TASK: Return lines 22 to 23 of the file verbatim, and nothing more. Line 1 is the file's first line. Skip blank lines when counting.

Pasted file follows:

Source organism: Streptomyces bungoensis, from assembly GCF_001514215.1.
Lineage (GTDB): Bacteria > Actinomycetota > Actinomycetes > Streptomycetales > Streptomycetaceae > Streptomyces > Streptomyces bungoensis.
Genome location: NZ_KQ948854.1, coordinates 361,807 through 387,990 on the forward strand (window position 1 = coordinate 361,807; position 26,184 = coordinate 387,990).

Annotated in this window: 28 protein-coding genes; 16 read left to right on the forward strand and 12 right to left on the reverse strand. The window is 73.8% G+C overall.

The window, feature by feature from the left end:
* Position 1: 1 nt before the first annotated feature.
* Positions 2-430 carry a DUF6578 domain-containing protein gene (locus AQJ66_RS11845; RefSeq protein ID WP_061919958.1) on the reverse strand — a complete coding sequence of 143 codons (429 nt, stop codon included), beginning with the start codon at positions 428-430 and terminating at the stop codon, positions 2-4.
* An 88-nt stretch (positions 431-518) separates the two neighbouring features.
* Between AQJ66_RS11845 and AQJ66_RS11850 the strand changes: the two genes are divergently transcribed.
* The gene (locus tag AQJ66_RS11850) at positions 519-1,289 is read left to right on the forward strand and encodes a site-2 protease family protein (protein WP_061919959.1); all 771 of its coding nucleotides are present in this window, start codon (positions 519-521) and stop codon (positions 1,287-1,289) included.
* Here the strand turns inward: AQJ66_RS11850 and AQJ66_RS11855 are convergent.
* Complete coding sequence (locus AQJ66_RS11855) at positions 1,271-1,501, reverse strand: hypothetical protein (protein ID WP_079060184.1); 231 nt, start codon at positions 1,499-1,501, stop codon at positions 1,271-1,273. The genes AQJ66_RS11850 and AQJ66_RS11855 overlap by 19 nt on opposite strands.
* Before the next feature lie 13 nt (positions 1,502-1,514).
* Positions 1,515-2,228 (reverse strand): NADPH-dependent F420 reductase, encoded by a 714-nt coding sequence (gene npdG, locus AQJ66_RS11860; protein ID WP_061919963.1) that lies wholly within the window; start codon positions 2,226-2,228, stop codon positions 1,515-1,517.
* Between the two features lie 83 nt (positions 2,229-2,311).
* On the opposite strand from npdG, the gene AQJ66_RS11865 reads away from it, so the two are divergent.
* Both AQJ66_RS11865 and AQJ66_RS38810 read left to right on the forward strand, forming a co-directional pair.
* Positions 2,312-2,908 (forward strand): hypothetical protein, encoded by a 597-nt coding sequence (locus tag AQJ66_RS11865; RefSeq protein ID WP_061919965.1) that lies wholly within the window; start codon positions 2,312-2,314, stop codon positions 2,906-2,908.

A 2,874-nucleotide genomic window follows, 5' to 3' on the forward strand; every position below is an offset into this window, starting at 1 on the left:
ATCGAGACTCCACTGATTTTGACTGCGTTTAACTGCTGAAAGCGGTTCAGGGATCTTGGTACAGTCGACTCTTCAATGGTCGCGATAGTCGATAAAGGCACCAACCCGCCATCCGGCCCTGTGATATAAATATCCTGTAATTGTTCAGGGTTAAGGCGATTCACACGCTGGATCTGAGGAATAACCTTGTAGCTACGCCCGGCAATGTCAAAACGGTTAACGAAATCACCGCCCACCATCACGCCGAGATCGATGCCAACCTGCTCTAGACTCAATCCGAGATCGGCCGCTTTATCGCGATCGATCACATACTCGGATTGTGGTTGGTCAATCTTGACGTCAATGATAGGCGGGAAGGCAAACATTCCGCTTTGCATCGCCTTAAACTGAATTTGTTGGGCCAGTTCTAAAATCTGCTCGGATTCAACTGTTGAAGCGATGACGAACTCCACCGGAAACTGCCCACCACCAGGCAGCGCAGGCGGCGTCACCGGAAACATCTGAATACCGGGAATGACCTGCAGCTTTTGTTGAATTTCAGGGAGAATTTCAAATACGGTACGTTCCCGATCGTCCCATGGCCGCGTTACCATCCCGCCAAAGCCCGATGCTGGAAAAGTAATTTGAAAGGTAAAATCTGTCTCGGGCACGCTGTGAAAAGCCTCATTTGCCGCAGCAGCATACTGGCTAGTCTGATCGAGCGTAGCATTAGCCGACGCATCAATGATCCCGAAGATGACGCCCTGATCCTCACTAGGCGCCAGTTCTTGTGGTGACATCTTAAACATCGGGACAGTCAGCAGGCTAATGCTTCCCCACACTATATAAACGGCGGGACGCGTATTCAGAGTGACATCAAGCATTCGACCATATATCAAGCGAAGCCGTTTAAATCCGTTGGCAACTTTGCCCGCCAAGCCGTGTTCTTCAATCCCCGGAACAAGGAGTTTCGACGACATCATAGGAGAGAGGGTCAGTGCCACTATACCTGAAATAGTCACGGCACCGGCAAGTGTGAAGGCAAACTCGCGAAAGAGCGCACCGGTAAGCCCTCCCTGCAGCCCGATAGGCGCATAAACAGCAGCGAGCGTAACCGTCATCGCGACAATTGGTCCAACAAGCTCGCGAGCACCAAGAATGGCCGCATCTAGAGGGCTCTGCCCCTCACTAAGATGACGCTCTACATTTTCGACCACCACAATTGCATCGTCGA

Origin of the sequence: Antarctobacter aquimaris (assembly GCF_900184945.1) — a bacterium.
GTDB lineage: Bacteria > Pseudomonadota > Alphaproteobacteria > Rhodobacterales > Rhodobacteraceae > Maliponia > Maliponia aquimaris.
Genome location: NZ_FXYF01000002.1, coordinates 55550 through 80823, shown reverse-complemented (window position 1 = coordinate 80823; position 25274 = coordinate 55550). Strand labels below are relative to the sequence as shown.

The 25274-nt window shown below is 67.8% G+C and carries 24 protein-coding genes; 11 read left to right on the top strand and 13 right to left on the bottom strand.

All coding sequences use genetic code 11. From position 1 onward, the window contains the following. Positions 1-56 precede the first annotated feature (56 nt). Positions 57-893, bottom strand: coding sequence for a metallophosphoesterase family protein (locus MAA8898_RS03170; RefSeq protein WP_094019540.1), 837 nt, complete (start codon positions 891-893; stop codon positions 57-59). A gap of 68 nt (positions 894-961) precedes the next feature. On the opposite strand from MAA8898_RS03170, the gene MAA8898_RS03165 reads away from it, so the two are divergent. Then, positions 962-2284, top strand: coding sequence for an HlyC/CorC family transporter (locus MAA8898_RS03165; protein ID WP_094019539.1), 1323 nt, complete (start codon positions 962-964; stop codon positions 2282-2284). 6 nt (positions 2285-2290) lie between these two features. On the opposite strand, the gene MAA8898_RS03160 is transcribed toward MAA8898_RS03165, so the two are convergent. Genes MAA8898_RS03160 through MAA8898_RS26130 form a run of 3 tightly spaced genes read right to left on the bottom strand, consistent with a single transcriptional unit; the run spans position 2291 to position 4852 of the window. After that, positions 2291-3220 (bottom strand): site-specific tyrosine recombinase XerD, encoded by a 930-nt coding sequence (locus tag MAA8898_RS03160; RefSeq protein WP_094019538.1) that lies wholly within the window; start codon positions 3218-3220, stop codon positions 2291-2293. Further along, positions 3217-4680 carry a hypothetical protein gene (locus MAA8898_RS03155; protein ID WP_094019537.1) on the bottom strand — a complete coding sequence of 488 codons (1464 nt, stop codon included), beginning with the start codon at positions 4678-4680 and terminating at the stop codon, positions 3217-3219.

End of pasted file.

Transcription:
GTDB lineage: Bacteria > Pseudomonadota > Alphaproteobacteria > Rhodobacterales > Rhodobacteraceae > Maliponia > Maliponia aquimaris.
Genome location: NZ_FXYF01000002.1, coordinates 55550 through 80823, shown reverse-complemented (window position 1 = coordinate 80823; position 25274 = coordinate 55550). Strand labels below are relative to the sequence as shown.